15. jameson_uk

    jameson_uk
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    As someone has said, whether you IP address is static or not is not important. You only really need a static IP address if you want to run your own server. i.e. when you type in www.amazon.co.uk you want your browser to always go to that site. To do this is uses DNS and basically contacts a naming server to get the IP address of that site. If amazon had a dynamic IP address this would make it very difficult make sure you always got taken to the correct site. The same also goes for email servers, ftp servers.....

    What NAT does is takes your IP address x.x.x.x and hence to anyone on the otherside of your router (i.e. the internet) all they see is your router. Without a router your IP address would be the IP address of your computer and hence this is what would may be seen across the internet.

    In addition to NAT, most routers now include a SPI firewall which actually inspects the packets coming in to although this is not that important to home users.
     
  16. andrewq

    andrewq
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    Thanks again for the suggestions, but the last few posts left me bewildered. I think i've settled on Mcafee Professional 8 AV(£29 to buy+£11pa) and using the firewall from SP2. Most of the people at work seem to think it's a good option for a firewall. I'm going on NTL broadband thro' the ethernet connection, would a router be a good idea? I live on my own so there will be no internet sharing using the router purely as a security device.
     
  17. pwood

    pwood
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    A bit late reading this informative thread but I'd just like to recommend Avast.com free anti virus. I wanted to find something simple for my old dears to use on their £50 PC and after much research tried AVG and found it to be overcomplicated ( difficult to integrate with Zonealarm)compared with Avast. 18 months on and I havent found anything better.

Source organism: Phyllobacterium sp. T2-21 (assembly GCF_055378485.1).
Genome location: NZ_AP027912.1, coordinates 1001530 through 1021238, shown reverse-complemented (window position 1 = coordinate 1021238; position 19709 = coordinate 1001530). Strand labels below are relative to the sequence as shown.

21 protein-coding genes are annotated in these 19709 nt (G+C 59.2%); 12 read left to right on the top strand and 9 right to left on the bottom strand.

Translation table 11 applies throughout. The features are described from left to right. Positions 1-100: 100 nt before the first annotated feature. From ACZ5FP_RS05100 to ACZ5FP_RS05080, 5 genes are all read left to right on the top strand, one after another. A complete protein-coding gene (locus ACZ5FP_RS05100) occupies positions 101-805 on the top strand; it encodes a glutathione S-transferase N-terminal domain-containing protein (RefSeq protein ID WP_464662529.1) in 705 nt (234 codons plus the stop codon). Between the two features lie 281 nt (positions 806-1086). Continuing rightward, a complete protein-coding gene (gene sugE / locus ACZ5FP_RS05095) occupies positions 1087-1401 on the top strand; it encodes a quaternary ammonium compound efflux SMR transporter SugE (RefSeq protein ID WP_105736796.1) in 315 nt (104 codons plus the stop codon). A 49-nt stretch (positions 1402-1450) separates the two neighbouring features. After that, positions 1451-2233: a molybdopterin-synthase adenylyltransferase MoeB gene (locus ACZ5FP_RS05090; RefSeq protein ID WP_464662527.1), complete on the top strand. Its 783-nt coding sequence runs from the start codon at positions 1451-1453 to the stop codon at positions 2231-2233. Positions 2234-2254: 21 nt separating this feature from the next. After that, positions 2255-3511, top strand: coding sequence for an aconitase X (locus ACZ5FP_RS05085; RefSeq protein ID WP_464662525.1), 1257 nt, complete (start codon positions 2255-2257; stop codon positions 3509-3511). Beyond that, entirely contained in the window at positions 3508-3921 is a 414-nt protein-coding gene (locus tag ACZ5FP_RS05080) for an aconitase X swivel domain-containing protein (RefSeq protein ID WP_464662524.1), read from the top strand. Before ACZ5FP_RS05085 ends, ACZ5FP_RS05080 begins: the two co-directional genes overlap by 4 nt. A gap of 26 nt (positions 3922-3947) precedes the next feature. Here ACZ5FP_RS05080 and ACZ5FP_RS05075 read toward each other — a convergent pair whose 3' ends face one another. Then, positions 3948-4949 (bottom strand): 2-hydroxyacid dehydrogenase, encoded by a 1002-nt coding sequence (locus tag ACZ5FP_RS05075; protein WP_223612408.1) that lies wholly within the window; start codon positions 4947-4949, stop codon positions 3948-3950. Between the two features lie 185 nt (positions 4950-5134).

I am now going to change from Zonealarm to Sygate free firewall to see how my PC behaves.
     
  18. The Dude

    The Dude
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    Mcafee AV is a great product, the only one I'd use both at home and professionally.

    You def. want to get yourself a router with NAT/Spi firewall too, something like the netgear DG814 would suit if they're still available (model number may have changed) :)
     
  19. Mandarin Man

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    Nobody seems to mention Windows Firewall. I used to use Zone Alarm and now I have a router with firewall + Windows Firewall. Any major drawbacks to Windows Firewall?
     
  20. starfire

    starfire
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    Windows Firewall only protects on inbound packets to your PC from the 'net.

    ZA protects outbound as well, so if you install a rogue program that you didn't expect needed access to the 'net ZA will tell you about it before it connects eg. this could stop a bad program transmitting the contents of your email contact list to someone
     
  21. Ken

    Ken
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    Andrew,
    I don't know whether or not it is any good but NTL offer a free antivirus program called Netguard.